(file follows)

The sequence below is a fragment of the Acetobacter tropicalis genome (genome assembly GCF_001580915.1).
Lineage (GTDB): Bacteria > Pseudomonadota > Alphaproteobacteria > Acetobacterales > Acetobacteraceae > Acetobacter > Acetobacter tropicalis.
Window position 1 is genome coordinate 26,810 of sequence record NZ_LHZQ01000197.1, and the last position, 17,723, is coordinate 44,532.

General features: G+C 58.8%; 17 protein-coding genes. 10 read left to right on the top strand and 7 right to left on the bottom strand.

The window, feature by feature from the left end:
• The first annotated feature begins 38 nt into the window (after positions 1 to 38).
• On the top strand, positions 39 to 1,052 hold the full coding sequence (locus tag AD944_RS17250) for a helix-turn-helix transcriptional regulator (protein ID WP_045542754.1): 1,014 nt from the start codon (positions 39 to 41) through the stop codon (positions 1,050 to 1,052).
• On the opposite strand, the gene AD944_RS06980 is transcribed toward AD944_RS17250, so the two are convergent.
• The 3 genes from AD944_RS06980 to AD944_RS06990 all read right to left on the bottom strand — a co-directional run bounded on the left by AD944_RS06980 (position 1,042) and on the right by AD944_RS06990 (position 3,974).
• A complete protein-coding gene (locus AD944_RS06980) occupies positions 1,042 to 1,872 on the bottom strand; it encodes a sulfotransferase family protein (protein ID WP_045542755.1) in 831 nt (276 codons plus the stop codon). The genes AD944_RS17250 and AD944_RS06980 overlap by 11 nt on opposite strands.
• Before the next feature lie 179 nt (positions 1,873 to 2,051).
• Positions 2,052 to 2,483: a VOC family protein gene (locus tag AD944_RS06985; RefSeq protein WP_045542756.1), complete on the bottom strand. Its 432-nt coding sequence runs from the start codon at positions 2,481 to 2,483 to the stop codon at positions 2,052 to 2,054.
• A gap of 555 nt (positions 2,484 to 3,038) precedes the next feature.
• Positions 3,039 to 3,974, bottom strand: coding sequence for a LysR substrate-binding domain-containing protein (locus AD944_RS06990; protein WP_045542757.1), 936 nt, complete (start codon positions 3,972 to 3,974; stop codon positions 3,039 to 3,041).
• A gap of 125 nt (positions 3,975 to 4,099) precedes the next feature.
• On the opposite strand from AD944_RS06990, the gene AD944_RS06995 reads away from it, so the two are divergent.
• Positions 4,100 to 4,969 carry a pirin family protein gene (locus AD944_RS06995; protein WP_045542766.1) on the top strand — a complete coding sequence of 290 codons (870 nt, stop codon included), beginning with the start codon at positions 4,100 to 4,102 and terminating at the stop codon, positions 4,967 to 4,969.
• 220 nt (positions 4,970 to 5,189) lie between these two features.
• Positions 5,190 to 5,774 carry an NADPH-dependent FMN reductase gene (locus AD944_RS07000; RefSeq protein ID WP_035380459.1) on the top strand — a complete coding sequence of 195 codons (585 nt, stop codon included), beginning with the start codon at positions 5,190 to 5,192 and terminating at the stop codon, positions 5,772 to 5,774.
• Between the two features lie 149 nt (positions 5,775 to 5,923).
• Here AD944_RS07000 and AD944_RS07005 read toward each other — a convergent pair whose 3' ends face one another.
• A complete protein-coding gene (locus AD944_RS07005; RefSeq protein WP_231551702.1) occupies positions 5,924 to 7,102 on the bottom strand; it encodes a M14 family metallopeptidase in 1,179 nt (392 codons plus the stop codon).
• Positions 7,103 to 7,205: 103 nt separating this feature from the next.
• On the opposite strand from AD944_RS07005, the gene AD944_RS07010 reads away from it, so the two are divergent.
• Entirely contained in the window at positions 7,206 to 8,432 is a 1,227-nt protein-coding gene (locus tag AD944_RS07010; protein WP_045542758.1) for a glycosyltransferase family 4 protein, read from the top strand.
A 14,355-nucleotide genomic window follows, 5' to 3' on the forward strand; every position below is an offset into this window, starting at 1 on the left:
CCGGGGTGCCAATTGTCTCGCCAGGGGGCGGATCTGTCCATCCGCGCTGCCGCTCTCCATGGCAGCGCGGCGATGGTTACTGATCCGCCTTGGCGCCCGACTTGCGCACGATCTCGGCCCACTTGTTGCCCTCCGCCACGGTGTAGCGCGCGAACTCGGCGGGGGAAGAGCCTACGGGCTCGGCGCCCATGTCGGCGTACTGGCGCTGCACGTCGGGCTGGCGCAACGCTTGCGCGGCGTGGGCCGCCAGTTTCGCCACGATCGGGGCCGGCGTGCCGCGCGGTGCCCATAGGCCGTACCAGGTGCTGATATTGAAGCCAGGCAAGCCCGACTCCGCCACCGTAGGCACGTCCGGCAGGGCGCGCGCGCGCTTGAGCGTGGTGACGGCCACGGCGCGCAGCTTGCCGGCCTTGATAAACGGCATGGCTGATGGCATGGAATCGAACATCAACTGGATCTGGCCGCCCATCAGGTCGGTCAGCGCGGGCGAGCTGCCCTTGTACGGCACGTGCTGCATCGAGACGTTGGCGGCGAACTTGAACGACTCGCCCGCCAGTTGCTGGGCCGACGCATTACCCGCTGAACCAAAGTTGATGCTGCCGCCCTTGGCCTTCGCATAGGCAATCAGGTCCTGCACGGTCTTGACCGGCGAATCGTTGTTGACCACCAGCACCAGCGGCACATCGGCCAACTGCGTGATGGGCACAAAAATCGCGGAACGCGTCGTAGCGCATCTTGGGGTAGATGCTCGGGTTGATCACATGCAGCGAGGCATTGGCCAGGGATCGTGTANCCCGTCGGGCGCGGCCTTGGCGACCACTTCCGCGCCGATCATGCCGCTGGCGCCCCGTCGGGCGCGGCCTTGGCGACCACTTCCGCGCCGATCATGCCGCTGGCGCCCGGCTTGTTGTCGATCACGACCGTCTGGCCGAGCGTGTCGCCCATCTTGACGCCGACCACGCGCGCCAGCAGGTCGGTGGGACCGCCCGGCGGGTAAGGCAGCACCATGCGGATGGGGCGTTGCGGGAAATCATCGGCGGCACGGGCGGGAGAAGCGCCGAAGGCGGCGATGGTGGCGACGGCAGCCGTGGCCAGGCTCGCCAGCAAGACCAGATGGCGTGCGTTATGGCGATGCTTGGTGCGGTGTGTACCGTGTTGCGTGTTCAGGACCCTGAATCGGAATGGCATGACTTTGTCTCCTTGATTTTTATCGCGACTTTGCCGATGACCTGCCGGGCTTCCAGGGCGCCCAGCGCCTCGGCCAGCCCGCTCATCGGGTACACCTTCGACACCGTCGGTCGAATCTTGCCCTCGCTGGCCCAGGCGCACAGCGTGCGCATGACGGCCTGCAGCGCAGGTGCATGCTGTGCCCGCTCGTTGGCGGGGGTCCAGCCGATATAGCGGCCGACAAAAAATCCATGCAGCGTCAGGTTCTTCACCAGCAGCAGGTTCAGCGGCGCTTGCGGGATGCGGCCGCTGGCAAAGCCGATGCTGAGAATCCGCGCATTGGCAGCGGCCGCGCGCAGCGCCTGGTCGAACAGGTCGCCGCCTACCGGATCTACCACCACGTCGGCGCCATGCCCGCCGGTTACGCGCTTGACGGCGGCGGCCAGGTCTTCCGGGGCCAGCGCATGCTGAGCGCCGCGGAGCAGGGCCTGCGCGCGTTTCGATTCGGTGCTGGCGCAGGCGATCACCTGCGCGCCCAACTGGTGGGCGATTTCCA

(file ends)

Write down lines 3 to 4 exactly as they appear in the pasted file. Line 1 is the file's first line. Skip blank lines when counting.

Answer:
Window position 1 is genome coordinate 26,810 of sequence record NZ_LHZQ01000197.1, and the last position, 17,723, is coordinate 44,532.

General features: G+C 58.8%; 17 protein-coding genes. 10 read left to right on the top strand and 7 right to left on the bottom strand.